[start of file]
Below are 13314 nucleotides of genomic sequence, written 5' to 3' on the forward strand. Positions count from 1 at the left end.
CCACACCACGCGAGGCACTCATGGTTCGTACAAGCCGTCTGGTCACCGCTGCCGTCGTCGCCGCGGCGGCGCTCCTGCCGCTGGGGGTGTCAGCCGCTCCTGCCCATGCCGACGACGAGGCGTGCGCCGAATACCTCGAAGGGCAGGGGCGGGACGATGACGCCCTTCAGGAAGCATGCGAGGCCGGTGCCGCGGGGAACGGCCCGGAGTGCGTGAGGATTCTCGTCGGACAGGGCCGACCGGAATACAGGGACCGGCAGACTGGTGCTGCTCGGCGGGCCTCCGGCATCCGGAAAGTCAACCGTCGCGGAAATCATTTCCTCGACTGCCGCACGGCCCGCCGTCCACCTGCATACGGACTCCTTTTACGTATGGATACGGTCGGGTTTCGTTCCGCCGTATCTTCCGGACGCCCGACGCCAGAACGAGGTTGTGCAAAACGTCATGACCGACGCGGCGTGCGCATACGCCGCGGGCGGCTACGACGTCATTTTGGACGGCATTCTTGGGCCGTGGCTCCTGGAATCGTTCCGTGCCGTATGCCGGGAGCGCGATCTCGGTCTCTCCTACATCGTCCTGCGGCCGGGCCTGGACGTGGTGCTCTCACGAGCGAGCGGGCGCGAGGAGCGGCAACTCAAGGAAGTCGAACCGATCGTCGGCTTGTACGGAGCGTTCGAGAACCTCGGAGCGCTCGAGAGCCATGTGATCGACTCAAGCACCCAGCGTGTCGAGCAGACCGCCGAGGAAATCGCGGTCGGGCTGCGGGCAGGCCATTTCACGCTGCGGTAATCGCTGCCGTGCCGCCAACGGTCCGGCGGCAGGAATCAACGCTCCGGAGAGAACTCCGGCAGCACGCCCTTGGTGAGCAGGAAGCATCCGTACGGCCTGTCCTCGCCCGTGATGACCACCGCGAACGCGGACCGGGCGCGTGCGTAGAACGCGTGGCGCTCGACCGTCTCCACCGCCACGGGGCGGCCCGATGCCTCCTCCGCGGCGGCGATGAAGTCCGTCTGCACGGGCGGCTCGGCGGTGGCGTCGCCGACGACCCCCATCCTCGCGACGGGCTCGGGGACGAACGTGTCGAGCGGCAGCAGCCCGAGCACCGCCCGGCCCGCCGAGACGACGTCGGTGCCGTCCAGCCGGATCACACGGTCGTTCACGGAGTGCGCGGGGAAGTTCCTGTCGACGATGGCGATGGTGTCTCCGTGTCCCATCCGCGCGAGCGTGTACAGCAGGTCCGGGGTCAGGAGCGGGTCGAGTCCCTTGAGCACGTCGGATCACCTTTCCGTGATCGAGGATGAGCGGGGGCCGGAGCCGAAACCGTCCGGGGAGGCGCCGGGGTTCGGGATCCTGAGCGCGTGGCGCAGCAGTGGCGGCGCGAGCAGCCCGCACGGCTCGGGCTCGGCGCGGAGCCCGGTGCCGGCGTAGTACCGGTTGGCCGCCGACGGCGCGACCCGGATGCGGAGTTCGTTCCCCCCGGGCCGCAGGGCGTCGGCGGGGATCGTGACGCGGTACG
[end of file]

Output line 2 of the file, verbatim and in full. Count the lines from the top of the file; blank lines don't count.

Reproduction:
CCACACCACGCGAGGCACTCATGGTTCGTACAAGCCGTCTGGTCACCGCTGCCGTCGTCGCCGCGGCGGCGCTCCTGCCGCTGGGGGTGTCAGCCGCTCCTGCCCATGCCGACGACGAGGCGTGCGCCGAATACCTCGAAGGGCAGGGGCGGGACGATGACGCCCTTCAGGAAGCATGCGAGGCCGGTGCCGCGGGGAACGGCCCGGAGTGCGTGAGGATTCTCGTCGGACAGGGCCGACCGGAATACAGGGACCGGCAGACTGGTGCTGCTCGGCGGGCCTCCGGCATCCGGAAAGTCAACCGTCGCGGAAATCATTTCCTCGACTGCCGCACGGCCCGCCGTCCACCTGCATACGGACTCCTTTTACGTATGGATACGGTCGGGTTTCGTTCCGCCGTATCTTCCGGACGCCCGACGCCAGAACGAGGTTGTGCAAAACGTCATGACCGACGCGGCGTGCGCATACGCCGCGGGCGGCTACGACGTCATTTTGGACGGCATTCTTGGGCCGTGGCTCCTGGAATCGTTCCGTGCCGTATGCCGGGAGCGCGATCTCGGTCTCTCCTACATCGTCCTGCGGCCGGGCCTGGACGTGGTGCTCTCACGAGCGAGCGGGCGCGAGGAGCGGCAACTCAAGGAAGTCGAACCGATCGTCGGCTTGTACGGAGCGTTCGAGAACCTCGGAGCGCTCGAGAGCCATGTGATCGACTCAAGCACCCAGCGTGTCGAGCAGACCGCCGAGGAAATCGCGGTCGGGCTGCGGGCAGGCCATTTCACGCTGCGGTAATCGCTGCCGTGCCGCCAACGGTCCGGCGGCAGGAATCAACGCTCCGGAGAGAACTCCGGCAGCACGCCCTTGGTGAGCAGGAAGCATCCGTACGGCCTGTCCTCGCCCGTGATGACCACCGCGAACGCGGACCGGGCGCGTGCGTAGAACGCGTGGCGCTCGACCGTCTCCACCGCCACGGGGCGGCCCGATGCCTCCTCCGCGGCGGCGATGAAGTCCGTCTGCACGGGCGGCTCGGCGGTGGCGTCGCCGACGACCCCCATCCTCGCGACGGGCTCGGGGACGAACGTGTCGAGCGGCAGCAGCCCGAGCACCGCCCGGCCCGCCGAGACGACGTCGGTGCCGTCCAGCCGGATCACACGGTCGTTCACGGAGTGCGCGGGGAAGTTCCTGTCGACGATGGCGATGGTGTCTCCGTGTCCCATCCGCGCGAGCGTGTACAGCAGGTCCGGGGTCAGGAGCGGGTCGAGTCCCTTGAGCACGTCGGATCACCTTTCCGTGATCGAGGATGAGCGGGGGCCGGAGCCGAAACCGTCCGGGGAGGCGCCGGGGTTCGGGATCCTGAGCGCGTGGCGCAGCAGTGGCGGCGCGAGCAGCCCGCACGGCTCGGGCTCGGCGCGGAGCCCGGTGCCGGCGTAGTACCGGTTGGCCGCCGACGGCGCGACCCGGATGCGGAGTTCGTTCCCCCCGGGCCGCAGGGCGTCGGCGGGGATCGTGACGCGGTACG